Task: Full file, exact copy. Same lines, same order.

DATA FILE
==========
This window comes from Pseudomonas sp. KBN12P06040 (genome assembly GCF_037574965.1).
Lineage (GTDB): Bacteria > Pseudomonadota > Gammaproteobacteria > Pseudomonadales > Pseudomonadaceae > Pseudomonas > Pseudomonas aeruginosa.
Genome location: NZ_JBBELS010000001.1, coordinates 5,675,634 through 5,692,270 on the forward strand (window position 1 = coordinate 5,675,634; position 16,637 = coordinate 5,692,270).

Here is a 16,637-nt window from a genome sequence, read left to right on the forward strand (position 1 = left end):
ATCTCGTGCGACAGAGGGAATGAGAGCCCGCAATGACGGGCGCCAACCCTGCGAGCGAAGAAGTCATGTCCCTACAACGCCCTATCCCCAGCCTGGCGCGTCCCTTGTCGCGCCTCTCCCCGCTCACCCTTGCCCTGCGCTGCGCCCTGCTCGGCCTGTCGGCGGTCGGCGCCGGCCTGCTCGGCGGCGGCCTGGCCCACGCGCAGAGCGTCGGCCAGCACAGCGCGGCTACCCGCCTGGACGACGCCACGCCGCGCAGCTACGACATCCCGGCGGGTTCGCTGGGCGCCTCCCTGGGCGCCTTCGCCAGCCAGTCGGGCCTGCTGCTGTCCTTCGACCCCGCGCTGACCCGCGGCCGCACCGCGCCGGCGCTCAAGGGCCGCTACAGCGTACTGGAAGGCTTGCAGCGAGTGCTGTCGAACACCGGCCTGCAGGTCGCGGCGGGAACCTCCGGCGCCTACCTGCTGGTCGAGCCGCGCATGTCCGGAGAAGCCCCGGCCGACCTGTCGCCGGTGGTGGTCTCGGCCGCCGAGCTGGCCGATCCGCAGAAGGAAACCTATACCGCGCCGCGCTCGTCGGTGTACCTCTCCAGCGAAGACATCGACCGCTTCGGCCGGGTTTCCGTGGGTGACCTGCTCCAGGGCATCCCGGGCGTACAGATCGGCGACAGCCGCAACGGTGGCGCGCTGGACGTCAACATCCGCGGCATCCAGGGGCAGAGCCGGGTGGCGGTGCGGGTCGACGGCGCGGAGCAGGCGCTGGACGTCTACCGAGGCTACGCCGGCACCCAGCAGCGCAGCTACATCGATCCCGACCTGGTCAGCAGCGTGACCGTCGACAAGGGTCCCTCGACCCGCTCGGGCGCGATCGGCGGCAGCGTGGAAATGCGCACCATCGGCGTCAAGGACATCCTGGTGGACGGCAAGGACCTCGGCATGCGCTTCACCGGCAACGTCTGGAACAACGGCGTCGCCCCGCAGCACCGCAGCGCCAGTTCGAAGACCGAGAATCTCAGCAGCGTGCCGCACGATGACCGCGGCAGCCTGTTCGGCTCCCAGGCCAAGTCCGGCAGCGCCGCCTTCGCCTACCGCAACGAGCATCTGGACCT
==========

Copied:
This window comes from Pseudomonas sp. KBN12P06040 (genome assembly GCF_037574965.1).
Lineage (GTDB): Bacteria > Pseudomonadota > Gammaproteobacteria > Pseudomonadales > Pseudomonadaceae > Pseudomonas > Pseudomonas aeruginosa.
Genome location: NZ_JBBELS010000001.1, coordinates 5,675,634 through 5,692,270 on the forward strand (window position 1 = coordinate 5,675,634; position 16,637 = coordinate 5,692,270).

Here is a 16,637-nt window from a genome sequence, read left to right on the forward strand (position 1 = left end):
ATCTCGTGCGACAGAGGGAATGAGAGCCCGCAATGACGGGCGCCAACCCTGCGAGCGAAGAAGTCATGTCCCTACAACGCCCTATCCCCAGCCTGGCGCGTCCCTTGTCGCGCCTCTCCCCGCTCACCCTTGCCCTGCGCTGCGCCCTGCTCGGCCTGTCGGCGGTCGGCGCCGGCCTGCTCGGCGGCGGCCTGGCCCACGCGCAGAGCGTCGGCCAGCACAGCGCGGCTACCCGCCTGGACGACGCCACGCCGCGCAGCTACGACATCCCGGCGGGTTCGCTGGGCGCCTCCCTGGGCGCCTTCGCCAGCCAGTCGGGCCTGCTGCTGTCCTTCGACCCCGCGCTGACCCGCGGCCGCACCGCGCCGGCGCTCAAGGGCCGCTACAGCGTACTGGAAGGCTTGCAGCGAGTGCTGTCGAACACCGGCCTGCAGGTCGCGGCGGGAACCTCCGGCGCCTACCTGCTGGTCGAGCCGCGCATGTCCGGAGAAGCCCCGGCCGACCTGTCGCCGGTGGTGGTCTCGGCCGCCGAGCTGGCCGATCCGCAGAAGGAAACCTATACCGCGCCGCGCTCGTCGGTGTACCTCTCCAGCGAAGACATCGACCGCTTCGGCCGGGTTTCCGTGGGTGACCTGCTCCAGGGCATCCCGGGCGTACAGATCGGCGACAGCCGCAACGGTGGCGCGCTGGACGTCAACATCCGCGGCATCCAGGGGCAGAGCCGGGTGGCGGTGCGGGTCGACGGCGCGGAGCAGGCGCTGGACGTCTACCGAGGCTACGCCGGCACCCAGCAGCGCAGCTACATCGATCCCGACCTGGTCAGCAGCGTGACCGTCGACAAGGGTCCCTCGACCCGCTCGGGCGCGATCGGCGGCAGCGTGGAAATGCGCACCATCGGCGTCAAGGACATCCTGGTGGACGGCAAGGACCTCGGCATGCGCTTCACCGGCAACGTCTGGAACAACGGCGTCGCCCCGCAGCACCGCAGCGCCAGTTCGAAGACCGAGAATCTCAGCAGCGTGCCGCACGATGACCGCGGCAGCCTGTTCGGCTCCCAGGCCAAGTCCGGCAGCGCCGCCTTCGCCTACCGCAACGAGCATCTGGACCT